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|reply to ccallana |
Re: Haswell vs Ivy Bridge Benchmarked Compared Clock-for-Clock
said by ccallana:
30% gains in any product are not reasonable year on year. Especially in a mature market.
And I would venture to say Intel is *not* slowing down on CPU performance - but if you look at the general computing market, for the *vast* majority of users, there is no need for huge jumps in performance. So where the huge volumes are, there is no need to spend a bunch of money to increase basic desktop/laptop CPU performance by huge leaps and bounds. So in the volume products, other areas are likely being focused on. In the performance markets, Workstation, Server, high-end desktop, etc - there is plenty of new horsepower coming.
Keep in mind Intel is a publicly traded company, with a huge advantage in their old market, but is a nobody in the market that most people care about these days - tablets and phones. As a company, they *have* to become a major player in that market, or be moved into irrelevance. So don't be surprised when much of the company's energy is being sent that way - it is vital for the survival of the entire company.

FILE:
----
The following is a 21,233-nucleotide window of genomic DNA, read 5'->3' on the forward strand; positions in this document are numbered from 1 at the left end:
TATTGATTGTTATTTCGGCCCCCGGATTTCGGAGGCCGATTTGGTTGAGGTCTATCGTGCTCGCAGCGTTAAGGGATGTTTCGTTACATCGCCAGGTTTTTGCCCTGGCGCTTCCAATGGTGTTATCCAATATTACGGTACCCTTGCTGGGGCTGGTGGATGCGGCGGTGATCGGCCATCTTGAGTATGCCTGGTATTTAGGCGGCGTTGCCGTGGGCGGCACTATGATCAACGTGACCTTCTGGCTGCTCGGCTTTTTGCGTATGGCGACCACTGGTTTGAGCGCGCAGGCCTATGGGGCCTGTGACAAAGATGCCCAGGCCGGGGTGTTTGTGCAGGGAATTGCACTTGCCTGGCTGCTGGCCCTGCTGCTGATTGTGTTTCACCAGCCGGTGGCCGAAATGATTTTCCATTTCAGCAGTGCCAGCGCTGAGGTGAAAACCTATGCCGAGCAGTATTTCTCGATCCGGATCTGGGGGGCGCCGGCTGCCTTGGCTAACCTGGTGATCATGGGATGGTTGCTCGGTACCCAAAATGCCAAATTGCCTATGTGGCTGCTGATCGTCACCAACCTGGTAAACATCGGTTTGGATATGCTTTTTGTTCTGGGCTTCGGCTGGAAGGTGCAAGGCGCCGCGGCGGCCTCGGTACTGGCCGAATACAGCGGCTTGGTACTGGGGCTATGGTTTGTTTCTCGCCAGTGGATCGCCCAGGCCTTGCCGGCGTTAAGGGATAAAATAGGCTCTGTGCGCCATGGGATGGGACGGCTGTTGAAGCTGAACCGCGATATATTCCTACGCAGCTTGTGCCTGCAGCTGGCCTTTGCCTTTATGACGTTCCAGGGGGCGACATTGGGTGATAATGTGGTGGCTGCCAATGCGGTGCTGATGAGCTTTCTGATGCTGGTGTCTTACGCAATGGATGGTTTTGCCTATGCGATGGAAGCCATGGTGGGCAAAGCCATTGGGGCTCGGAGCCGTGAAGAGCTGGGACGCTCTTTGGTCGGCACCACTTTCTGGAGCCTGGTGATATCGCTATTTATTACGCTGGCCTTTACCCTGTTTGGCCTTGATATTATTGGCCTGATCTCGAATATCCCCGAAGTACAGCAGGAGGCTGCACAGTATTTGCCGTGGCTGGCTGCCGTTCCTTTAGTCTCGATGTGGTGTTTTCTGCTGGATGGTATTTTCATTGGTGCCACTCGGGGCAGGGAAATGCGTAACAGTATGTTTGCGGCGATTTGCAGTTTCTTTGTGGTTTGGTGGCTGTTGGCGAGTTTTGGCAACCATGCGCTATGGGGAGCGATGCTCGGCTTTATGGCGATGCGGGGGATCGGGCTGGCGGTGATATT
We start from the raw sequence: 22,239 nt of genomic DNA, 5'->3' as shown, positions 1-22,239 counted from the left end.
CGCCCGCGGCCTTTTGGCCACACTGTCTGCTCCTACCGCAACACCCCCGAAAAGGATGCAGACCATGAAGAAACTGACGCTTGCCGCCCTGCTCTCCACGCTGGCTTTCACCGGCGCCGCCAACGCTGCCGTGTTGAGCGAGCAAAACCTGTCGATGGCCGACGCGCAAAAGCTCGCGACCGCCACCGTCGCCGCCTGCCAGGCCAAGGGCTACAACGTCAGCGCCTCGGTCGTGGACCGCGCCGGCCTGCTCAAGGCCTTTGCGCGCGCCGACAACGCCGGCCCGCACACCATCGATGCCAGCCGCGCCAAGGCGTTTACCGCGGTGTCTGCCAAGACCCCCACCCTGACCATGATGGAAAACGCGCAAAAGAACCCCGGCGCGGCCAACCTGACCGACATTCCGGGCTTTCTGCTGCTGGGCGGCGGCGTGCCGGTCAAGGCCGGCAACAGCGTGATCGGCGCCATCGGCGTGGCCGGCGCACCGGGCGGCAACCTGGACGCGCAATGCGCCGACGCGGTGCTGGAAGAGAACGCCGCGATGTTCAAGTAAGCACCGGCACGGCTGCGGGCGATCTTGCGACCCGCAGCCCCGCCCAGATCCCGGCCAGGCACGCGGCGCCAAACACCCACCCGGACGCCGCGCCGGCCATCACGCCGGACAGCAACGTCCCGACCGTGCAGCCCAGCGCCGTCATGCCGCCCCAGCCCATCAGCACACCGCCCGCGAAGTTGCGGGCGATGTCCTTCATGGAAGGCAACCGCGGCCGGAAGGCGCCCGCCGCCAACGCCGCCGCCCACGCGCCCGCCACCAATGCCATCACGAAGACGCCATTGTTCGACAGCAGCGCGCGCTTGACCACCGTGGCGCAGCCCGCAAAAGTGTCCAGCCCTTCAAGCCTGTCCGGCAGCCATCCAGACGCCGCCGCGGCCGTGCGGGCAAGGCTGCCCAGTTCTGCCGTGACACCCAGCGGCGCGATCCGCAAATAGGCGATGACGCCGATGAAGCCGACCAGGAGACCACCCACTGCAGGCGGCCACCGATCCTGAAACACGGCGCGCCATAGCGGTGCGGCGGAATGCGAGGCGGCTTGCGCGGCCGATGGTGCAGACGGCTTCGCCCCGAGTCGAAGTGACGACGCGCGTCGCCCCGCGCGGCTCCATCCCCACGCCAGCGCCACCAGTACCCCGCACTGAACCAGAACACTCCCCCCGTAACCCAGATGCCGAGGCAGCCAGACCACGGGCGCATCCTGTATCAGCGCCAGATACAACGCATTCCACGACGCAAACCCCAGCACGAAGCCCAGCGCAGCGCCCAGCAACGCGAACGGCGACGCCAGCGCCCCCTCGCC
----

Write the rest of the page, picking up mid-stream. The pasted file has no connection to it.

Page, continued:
To be honest I didn't expect much of a (CPU) performance increase from Ivy Bridge and I don't expect much of a (CPU) performance increase from Haswell.
Everything you said above is basically what I expected or surmised and I thought I said something similar earlier in the thread.
So no I wouldn't be surprised by a shift in priorities on such products.
Haswell introduces AVX2,FMA3,BMI2, and TSX. Don't expect much from legacy programs but it should give a big increase to optimized programs.
Pleasant Hill, MO
Thats assuming the developers properly optimize.
Still thats a good point. the IPC boost may not be much, and the igp may be useless to most of us here, but there are other features that could entice us to upgrade.